Yesterday I talked about how where to find freelance writing work is the question I receive most often. Managing “blank page syndrome” is the second issue I receive questions about a lot.
Out of all the questions I’m asked about freelance writing, the one that comes up the most is, “where can I find freelance writing work?” New writers don’t want to know the “secret” to find the hidden gems or where they can find “goldmines” if they sign up to specialized lists or services. They want straight answers about how to do this, where they can find leads, and who to contact.
When you’re a writer, there are several things you have to do before leaving for vacation. I wrote about how writers experience vacation guilt on Working Freelance Writer, as well as how to prepare for their trip away from the computer. However, I didn’t get into my plans for preparing for the trip my husband is about to take.
A “real” vacation doesn’t involve toting your messenger bag along. Everyone notices if you’re making notes in your datebook, typing in your laptop, or responding to emails on your phone when you should be listening to a concert in a park or sitting on a beach.
Many of you know I’ve been freelance writing since 1999. Throughout those years, I’ve worked with many writing platforms. Some of them were a great way to help a new writer establish clips, like Suite101 (closed 2014) and Demand Studios, for example. In the beginning, editors talked to us every week about our assignments. Before long, that all went away. Demand Studios also went through a complete overhaul in 2016 and is now Leaf Group.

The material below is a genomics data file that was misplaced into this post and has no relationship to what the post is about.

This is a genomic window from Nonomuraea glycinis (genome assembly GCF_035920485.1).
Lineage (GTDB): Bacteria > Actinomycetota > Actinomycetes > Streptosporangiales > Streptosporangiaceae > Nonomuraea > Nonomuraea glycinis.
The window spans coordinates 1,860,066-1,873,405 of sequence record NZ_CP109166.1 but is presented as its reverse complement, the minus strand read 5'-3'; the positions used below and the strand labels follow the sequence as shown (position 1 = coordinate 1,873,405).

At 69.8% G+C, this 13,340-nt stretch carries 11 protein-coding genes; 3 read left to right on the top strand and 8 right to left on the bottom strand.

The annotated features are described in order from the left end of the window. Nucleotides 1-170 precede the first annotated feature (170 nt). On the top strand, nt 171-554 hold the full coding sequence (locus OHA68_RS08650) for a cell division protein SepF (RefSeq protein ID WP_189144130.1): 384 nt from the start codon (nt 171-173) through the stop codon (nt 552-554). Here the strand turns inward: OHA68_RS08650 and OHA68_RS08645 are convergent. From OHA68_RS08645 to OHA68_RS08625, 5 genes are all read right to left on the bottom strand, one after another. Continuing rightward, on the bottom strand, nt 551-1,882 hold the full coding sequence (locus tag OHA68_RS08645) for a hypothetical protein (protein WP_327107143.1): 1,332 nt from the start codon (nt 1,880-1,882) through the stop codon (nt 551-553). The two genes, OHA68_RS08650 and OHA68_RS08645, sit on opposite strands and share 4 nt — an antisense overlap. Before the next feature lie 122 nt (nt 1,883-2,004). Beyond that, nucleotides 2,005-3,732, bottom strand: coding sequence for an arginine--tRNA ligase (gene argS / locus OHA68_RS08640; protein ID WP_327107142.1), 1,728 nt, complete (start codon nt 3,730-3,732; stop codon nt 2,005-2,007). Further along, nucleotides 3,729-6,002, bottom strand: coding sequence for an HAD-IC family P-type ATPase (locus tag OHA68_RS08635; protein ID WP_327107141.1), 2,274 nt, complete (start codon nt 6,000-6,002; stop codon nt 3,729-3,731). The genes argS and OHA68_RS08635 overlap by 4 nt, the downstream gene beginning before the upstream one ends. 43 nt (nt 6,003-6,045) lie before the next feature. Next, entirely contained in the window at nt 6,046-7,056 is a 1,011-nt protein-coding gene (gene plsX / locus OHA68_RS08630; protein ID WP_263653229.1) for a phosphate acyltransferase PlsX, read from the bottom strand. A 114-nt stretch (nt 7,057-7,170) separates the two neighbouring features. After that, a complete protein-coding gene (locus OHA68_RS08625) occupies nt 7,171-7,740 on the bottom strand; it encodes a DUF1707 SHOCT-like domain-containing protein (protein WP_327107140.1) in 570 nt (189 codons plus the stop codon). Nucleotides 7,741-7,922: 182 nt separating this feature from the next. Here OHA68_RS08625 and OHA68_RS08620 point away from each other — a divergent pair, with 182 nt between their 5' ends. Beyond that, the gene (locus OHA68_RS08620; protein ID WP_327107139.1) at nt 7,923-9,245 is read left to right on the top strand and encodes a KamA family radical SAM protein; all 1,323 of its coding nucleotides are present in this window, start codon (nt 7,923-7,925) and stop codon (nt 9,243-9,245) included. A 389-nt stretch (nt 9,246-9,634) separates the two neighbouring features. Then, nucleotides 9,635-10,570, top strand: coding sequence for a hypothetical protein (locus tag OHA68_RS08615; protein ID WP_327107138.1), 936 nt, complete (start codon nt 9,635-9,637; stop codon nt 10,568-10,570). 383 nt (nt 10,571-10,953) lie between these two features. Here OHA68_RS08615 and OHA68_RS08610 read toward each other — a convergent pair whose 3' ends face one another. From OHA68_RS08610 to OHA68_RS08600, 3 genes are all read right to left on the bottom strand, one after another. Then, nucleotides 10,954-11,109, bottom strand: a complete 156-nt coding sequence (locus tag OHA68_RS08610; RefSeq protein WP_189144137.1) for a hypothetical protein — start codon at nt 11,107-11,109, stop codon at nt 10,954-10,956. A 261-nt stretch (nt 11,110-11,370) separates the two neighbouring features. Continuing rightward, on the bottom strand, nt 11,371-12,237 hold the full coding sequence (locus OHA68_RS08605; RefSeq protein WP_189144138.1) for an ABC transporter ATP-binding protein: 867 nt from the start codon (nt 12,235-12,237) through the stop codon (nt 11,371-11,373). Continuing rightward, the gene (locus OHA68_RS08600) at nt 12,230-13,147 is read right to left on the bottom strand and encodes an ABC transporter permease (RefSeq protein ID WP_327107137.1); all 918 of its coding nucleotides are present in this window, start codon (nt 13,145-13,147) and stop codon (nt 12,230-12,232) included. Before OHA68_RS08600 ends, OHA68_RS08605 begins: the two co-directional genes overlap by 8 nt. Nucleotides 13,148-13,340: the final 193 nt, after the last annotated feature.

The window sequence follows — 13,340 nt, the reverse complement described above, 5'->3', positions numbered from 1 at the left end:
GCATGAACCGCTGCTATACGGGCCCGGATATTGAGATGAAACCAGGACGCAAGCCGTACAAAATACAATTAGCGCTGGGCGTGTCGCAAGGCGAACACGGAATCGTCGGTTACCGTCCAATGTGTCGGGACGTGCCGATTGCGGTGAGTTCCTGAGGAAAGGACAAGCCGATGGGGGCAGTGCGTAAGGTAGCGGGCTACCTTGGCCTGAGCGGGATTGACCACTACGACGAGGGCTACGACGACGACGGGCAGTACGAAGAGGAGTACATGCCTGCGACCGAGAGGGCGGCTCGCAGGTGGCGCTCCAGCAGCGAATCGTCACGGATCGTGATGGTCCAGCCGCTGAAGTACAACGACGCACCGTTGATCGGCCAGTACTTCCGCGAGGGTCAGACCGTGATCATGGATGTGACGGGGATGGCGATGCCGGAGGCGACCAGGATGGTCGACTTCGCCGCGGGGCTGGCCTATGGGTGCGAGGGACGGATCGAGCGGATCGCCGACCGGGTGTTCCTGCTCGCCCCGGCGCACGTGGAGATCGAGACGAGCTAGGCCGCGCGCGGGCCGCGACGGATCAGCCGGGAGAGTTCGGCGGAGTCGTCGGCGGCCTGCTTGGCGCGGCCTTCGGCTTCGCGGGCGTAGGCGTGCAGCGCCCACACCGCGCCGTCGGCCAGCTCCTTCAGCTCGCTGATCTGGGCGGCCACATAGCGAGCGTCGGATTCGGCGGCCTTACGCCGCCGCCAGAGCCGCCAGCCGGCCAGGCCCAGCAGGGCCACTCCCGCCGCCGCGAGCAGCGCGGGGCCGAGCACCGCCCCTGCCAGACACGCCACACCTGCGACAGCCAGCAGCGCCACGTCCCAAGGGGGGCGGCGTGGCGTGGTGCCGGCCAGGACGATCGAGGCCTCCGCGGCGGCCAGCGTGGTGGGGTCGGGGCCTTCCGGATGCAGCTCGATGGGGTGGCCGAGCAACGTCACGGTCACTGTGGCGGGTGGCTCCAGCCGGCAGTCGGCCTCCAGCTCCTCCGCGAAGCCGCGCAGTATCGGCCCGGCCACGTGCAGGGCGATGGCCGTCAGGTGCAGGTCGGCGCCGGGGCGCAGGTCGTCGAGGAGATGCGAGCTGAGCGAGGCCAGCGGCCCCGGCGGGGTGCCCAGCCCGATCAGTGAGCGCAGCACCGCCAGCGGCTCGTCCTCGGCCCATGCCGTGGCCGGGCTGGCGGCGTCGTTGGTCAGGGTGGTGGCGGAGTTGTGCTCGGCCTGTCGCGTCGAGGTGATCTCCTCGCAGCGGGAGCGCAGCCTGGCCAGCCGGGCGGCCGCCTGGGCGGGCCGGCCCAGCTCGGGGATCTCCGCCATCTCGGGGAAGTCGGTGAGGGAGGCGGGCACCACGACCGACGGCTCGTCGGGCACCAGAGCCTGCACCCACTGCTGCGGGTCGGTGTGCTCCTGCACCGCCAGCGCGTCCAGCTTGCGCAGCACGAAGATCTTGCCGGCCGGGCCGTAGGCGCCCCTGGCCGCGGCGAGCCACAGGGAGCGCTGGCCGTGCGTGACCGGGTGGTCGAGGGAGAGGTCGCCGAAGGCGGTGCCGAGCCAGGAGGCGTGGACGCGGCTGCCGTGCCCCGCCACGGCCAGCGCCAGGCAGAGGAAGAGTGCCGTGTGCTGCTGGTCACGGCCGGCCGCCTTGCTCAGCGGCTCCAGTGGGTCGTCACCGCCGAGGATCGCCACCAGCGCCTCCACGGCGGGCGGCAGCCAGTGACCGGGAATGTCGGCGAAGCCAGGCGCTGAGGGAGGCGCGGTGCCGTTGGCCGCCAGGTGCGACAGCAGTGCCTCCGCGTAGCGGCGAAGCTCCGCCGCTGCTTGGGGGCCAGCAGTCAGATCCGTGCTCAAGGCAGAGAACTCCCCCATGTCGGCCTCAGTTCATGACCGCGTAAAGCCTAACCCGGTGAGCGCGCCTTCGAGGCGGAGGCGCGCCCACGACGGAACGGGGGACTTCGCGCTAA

Don’t give up because one editor isn’t interested in your pitch, query, or submitted work. There are dozens of reasons for rejection.
Setting yourself apart from other freelance writers in the world is a challenge, but not impossible. No matter how many guides you read, mistakes are something you have to be wary of, prepare for, and learn to overcome.
I didn’t realize what a productive year it’s been—or that it’s been a year already, for that matter—until I received my weekly productivity report from Grammarly.com.
In a previous article, I talked about whether or not freelance writers need a website. Today, I’m going to cover which one is better – a website or a portfolio? Should writers choose one, the other, or implement a combination of the two?
Employees want to embrace the same technologies they use in their everyday lives at work. Companies should use a keyless entry system allowing team members to unlock doors with their phone. There are many ways to use these mobile credentials to leverage a more connected workplace.